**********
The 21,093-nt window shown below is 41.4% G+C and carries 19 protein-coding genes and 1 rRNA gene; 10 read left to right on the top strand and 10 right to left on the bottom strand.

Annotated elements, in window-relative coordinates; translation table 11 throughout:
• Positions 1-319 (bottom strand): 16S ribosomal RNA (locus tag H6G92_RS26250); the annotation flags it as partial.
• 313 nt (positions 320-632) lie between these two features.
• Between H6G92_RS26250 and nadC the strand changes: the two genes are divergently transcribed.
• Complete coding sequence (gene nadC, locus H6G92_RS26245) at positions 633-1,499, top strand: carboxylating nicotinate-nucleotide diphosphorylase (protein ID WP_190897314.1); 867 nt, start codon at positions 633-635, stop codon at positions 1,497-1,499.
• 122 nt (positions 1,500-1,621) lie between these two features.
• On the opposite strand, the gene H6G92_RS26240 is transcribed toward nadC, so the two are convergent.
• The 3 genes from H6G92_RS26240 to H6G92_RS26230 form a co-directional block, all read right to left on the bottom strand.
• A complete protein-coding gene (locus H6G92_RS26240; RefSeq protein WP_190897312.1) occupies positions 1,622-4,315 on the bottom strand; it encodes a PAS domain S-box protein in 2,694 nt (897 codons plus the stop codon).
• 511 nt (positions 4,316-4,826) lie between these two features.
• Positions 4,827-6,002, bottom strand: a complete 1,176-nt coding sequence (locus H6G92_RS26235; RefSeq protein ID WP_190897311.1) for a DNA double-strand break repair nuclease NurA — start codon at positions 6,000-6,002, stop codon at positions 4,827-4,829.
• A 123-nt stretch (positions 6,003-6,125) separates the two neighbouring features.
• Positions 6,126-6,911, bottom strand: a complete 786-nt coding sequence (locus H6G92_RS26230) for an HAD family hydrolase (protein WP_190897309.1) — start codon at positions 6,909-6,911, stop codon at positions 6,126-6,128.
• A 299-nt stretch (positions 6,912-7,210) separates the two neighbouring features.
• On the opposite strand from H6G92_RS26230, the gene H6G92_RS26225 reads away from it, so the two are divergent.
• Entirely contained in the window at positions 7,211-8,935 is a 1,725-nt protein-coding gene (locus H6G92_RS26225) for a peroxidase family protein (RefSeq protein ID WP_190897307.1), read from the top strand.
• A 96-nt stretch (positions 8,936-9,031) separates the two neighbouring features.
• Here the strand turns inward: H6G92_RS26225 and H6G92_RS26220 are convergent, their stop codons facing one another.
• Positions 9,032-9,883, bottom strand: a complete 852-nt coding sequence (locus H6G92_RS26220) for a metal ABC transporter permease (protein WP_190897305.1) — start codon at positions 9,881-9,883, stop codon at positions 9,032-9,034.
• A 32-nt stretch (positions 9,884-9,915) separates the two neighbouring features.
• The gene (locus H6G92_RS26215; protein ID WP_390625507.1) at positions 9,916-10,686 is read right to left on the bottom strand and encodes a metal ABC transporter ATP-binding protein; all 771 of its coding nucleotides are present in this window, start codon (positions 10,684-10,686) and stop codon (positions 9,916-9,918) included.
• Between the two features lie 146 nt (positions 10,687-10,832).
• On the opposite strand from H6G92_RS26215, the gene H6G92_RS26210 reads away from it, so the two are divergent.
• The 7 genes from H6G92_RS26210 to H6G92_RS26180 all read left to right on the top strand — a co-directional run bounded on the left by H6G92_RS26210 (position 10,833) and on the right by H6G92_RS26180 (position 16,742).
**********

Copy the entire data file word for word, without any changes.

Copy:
The 21,093-nt window shown below is 41.4% G+C and carries 19 protein-coding genes and 1 rRNA gene; 10 read left to right on the top strand and 10 right to left on the bottom strand.

Annotated elements, in window-relative coordinates; translation table 11 throughout:
• Positions 1-319 (bottom strand): 16S ribosomal RNA (locus tag H6G92_RS26250); the annotation flags it as partial.
• 313 nt (positions 320-632) lie between these two features.
• Between H6G92_RS26250 and nadC the strand changes: the two genes are divergently transcribed.
• Complete coding sequence (gene nadC, locus H6G92_RS26245) at positions 633-1,499, top strand: carboxylating nicotinate-nucleotide diphosphorylase (protein ID WP_190897314.1); 867 nt, start codon at positions 633-635, stop codon at positions 1,497-1,499.
• 122 nt (positions 1,500-1,621) lie between these two features.
• On the opposite strand, the gene H6G92_RS26240 is transcribed toward nadC, so the two are convergent.
• The 3 genes from H6G92_RS26240 to H6G92_RS26230 form a co-directional block, all read right to left on the bottom strand.
• A complete protein-coding gene (locus H6G92_RS26240; RefSeq protein WP_190897312.1) occupies positions 1,622-4,315 on the bottom strand; it encodes a PAS domain S-box protein in 2,694 nt (897 codons plus the stop codon).
• 511 nt (positions 4,316-4,826) lie between these two features.
• Positions 4,827-6,002, bottom strand: a complete 1,176-nt coding sequence (locus H6G92_RS26235; RefSeq protein ID WP_190897311.1) for a DNA double-strand break repair nuclease NurA — start codon at positions 6,000-6,002, stop codon at positions 4,827-4,829.
• A 123-nt stretch (positions 6,003-6,125) separates the two neighbouring features.
• Positions 6,126-6,911, bottom strand: a complete 786-nt coding sequence (locus H6G92_RS26230) for an HAD family hydrolase (protein WP_190897309.1) — start codon at positions 6,909-6,911, stop codon at positions 6,126-6,128.
• A 299-nt stretch (positions 6,912-7,210) separates the two neighbouring features.
• On the opposite strand from H6G92_RS26230, the gene H6G92_RS26225 reads away from it, so the two are divergent.
• Entirely contained in the window at positions 7,211-8,935 is a 1,725-nt protein-coding gene (locus H6G92_RS26225) for a peroxidase family protein (RefSeq protein ID WP_190897307.1), read from the top strand.
• A 96-nt stretch (positions 8,936-9,031) separates the two neighbouring features.
• Here the strand turns inward: H6G92_RS26225 and H6G92_RS26220 are convergent, their stop codons facing one another.
• Positions 9,032-9,883, bottom strand: a complete 852-nt coding sequence (locus H6G92_RS26220) for a metal ABC transporter permease (protein WP_190897305.1) — start codon at positions 9,881-9,883, stop codon at positions 9,032-9,034.
• A 32-nt stretch (positions 9,884-9,915) separates the two neighbouring features.
• The gene (locus H6G92_RS26215; protein ID WP_390625507.1) at positions 9,916-10,686 is read right to left on the bottom strand and encodes a metal ABC transporter ATP-binding protein; all 771 of its coding nucleotides are present in this window, start codon (positions 10,684-10,686) and stop codon (positions 9,916-9,918) included.
• Between the two features lie 146 nt (positions 10,687-10,832).
• On the opposite strand from H6G92_RS26215, the gene H6G92_RS26210 reads away from it, so the two are divergent.
• The 7 genes from H6G92_RS26210 to H6G92_RS26180 all read left to right on the top strand — a co-directional run bounded on the left by H6G92_RS26210 (position 10,833) and on the right by H6G92_RS26180 (position 16,742).